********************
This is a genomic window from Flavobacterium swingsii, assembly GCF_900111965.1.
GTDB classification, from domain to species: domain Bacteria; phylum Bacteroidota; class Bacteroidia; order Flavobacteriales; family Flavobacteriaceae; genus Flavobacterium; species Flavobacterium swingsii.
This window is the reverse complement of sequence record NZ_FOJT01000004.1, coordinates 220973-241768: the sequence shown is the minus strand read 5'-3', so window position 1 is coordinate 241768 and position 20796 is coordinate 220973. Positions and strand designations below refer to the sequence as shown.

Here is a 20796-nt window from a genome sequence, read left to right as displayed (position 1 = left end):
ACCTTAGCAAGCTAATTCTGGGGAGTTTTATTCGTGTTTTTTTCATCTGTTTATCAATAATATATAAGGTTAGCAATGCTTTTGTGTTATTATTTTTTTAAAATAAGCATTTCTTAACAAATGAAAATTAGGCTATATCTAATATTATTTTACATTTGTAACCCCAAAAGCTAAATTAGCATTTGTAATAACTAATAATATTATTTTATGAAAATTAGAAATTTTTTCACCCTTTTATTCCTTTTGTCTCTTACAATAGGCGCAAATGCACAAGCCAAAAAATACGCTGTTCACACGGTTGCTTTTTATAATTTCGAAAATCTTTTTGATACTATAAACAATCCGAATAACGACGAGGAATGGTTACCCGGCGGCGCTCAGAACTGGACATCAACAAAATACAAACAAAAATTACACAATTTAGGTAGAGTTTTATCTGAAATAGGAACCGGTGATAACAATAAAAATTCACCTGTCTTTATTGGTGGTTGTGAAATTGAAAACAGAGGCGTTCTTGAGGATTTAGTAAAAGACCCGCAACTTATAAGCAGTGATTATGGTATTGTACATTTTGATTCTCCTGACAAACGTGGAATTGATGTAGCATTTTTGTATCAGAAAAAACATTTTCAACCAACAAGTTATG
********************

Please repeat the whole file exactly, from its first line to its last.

This is a genomic window from Flavobacterium swingsii, assembly GCF_900111965.1.
GTDB classification, from domain to species: domain Bacteria; phylum Bacteroidota; class Bacteroidia; order Flavobacteriales; family Flavobacteriaceae; genus Flavobacterium; species Flavobacterium swingsii.
This window is the reverse complement of sequence record NZ_FOJT01000004.1, coordinates 220973-241768: the sequence shown is the minus strand read 5'-3', so window position 1 is coordinate 241768 and position 20796 is coordinate 220973. Positions and strand designations below refer to the sequence as shown.

Here is a 20796-nt window from a genome sequence, read left to right as displayed (position 1 = left end):
ACCTTAGCAAGCTAATTCTGGGGAGTTTTATTCGTGTTTTTTTCATCTGTTTATCAATAATATATAAGGTTAGCAATGCTTTTGTGTTATTATTTTTTTAAAATAAGCATTTCTTAACAAATGAAAATTAGGCTATATCTAATATTATTTTACATTTGTAACCCCAAAAGCTAAATTAGCATTTGTAATAACTAATAATATTATTTTATGAAAATTAGAAATTTTTTCACCCTTTTATTCCTTTTGTCTCTTACAATAGGCGCAAATGCACAAGCCAAAAAATACGCTGTTCACACGGTTGCTTTTTATAATTTCGAAAATCTTTTTGATACTATAAACAATCCGAATAACGACGAGGAATGGTTACCCGGCGGCGCTCAGAACTGGACATCAACAAAATACAAACAAAAATTACACAATTTAGGTAGAGTTTTATCTGAAATAGGAACCGGTGATAACAATAAAAATTCACCTGTCTTTATTGGTGGTTGTGAAATTGAAAACAGAGGCGTTCTTGAGGATTTAGTAAAAGACCCGCAACTTATAAGCAGTGATTATGGTATTGTACATTTTGATTCTCCTGACAAACGTGGAATTGATGTAGCATTTTTGTATCAGAAAAAACATTTTCAACCAACAAGTTATG